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Discussion Starter #1
I'm taking my lunch break now... it's a balmy 15 degrees outside in the sun. But in my unheated shop, it's a toasty 32! I'm in insulated overalls, hat, gloves with thumb, index and middle finger cut out so I can assemble frames.
At what temp do you stop working in your unheated shop? No gloating if you have a heated shop! :no:
Regards,
Steven
 

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Depends on what I have to get done. If it's sunny outside I will work in the 20s and if its too cold I will work in the garage where it stays about 50 so the pipes don't freeze. Either way it's what has to get done that drives the work, not the temp per say.
 

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65 - 85 degrees. I have two types of propane heaters and two types of electric.
 

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Dude
I live in Florida and it's going down to 19 F. Tonight.
I feel your pain. ;-)
 

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If I need a break from my lovely kids:eek:. It can't get too cold to stop me. My shed is unheated. Last week I was in it making a couple of queen castles when it was 6 degrees F, but sunny:). Of course with insulated boots, overalls, a coat and hat it is tolerable. In my native England it rarely got below 32 degrees, but it was cloudy, wet and a lot more miserable. Adrian.
 

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I'm with honeydreams...life's too short to be miserable. I just sent off for a sent of plans to build a wood burning outdoor furnace that pumps heat into the shop. I'm thinking trying to build frames with gloves on is like trying to sew while wearing boxing gloves:D
 

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Why not make you one of those wood heaters out of a metal 55gal drum. You can buy a kit on line or just make it yourself. I can tell you for sure they put out some serious heat and you can just unhook it and move it out of the way in the summer.
 

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I went out to the barn this morning to spend the day building supers. The LB White heater had a hard time keeping up today....-12 below today in northern iowa, and its been this way for a long time! Get's old after awhile, that's for sure. At least it's supposed to warm up a little next week.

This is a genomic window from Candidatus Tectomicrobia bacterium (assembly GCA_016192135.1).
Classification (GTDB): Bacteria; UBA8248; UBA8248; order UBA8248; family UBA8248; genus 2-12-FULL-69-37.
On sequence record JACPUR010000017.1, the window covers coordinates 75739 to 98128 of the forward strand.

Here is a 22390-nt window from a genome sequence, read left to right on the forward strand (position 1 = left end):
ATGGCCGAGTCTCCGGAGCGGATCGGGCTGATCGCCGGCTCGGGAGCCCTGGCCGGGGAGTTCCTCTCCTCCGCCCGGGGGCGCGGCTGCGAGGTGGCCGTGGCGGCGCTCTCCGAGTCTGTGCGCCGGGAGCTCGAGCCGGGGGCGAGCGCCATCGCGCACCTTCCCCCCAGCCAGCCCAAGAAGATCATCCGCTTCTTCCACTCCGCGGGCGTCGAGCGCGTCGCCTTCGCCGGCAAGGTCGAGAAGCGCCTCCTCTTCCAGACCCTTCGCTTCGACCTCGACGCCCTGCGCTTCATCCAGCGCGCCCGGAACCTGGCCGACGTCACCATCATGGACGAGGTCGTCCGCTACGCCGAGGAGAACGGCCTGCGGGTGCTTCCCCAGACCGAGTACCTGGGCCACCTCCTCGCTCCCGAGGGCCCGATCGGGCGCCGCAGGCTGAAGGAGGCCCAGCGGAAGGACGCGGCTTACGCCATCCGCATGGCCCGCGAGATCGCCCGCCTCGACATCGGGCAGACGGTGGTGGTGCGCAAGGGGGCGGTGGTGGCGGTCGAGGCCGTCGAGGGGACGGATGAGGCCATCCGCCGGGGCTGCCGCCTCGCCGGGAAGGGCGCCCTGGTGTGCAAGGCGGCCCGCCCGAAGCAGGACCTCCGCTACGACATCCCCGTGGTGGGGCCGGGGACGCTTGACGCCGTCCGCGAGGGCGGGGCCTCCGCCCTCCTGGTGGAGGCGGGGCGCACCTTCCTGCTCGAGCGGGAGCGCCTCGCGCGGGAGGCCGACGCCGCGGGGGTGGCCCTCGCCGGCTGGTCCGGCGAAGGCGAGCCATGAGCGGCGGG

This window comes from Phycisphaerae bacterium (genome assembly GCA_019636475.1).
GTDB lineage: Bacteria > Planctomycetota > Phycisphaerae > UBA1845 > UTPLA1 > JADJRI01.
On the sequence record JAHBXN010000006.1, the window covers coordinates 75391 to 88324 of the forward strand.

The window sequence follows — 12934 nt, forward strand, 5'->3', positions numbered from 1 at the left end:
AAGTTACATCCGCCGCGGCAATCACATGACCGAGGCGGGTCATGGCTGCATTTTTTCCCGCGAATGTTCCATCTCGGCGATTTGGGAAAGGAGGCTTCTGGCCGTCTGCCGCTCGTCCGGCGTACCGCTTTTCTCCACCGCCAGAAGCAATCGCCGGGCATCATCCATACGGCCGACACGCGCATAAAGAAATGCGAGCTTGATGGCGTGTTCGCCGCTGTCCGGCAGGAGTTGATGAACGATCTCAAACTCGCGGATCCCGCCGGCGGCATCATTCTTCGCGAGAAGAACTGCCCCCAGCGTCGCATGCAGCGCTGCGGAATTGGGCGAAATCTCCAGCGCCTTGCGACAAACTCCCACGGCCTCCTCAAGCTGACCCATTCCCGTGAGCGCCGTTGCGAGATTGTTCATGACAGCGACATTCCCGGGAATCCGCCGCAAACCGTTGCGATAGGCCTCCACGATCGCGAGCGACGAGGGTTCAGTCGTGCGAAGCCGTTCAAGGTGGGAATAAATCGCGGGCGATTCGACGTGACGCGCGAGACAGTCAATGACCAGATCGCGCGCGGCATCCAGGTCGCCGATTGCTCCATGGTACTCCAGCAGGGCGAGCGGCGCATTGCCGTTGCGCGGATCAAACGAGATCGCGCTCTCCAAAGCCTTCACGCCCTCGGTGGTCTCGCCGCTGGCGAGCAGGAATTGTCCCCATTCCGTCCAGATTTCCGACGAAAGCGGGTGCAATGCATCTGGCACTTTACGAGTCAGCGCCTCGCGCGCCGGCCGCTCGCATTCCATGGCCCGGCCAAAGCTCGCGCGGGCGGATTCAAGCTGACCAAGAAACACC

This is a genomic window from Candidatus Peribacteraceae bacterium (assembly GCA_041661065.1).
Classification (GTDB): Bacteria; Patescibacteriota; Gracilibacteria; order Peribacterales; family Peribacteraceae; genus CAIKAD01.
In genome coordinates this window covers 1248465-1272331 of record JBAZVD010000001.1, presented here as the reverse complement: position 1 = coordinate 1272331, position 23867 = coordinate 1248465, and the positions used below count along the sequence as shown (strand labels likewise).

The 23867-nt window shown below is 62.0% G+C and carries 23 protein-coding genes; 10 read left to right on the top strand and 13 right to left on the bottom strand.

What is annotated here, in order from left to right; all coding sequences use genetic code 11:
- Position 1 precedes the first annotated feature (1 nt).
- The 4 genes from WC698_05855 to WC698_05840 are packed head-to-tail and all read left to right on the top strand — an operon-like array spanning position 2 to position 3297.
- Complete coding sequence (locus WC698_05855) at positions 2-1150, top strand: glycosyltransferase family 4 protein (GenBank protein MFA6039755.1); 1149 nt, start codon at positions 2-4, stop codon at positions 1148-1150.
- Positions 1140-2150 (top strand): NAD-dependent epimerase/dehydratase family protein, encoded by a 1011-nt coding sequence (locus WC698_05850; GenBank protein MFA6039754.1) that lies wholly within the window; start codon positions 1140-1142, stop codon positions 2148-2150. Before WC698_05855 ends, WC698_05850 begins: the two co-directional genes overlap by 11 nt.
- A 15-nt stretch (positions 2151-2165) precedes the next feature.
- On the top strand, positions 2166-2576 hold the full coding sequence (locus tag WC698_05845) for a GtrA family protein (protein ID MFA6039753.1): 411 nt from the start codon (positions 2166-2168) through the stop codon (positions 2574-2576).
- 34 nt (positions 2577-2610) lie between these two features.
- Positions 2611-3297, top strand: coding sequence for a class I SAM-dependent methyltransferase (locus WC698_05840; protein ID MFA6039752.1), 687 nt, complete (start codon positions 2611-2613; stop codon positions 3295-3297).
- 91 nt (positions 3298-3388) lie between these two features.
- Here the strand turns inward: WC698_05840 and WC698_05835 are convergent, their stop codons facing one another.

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My shop is an old dairy barn that i put a wood heater in. It's nice to have a way to burn up my scraps.
 

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27 degrees here in central Florida, boy were not used to this down here. Might have to don gloves to work on frames tomorrow....weird weather.
 

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SgtMaj

Funny my wife says it is worth it to get me out of the house :eek:
 

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Discussion Starter #17
As I began this thread with the idea my shop is unheated... I do woodworking, which raises sawdust, though I have a nice dust collection system, both vac at source, and overhead filter. Also have some Model T's iin the shop, with gasoline. I'm real leery of open flame... working at grain elevators in my younger days, was very aware of dust explosions caused by spark or flame. And I'm too cheap to pay for electric heat.

So we do what we have to do, so we can try to stay ahead of the bees. Assembling frames with gloves isn't too bad. I get the cheap cotton ones from local big box store, cut the thumb, index, and middle fingers off the gloves so I can handle stuff... that does keep the hands decently warm. But I'd rather spring were here... except I have toooooo much to do before Spring arrives!

I'm glad I'm not further north, like some of you. But don't envy you folks further south, as my shop, with a fan, is pretty nice in the middle of July!
Regards,
Steven
 

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well, I am here in Omaha, NE and i am SO glad I built my woodshop in the basement of my house. heated, I can go down most anytime and work on something when I want to, nice and comfy. heh

up until this year, I had to lug all my tools out to the driveway.

Big Bear
 
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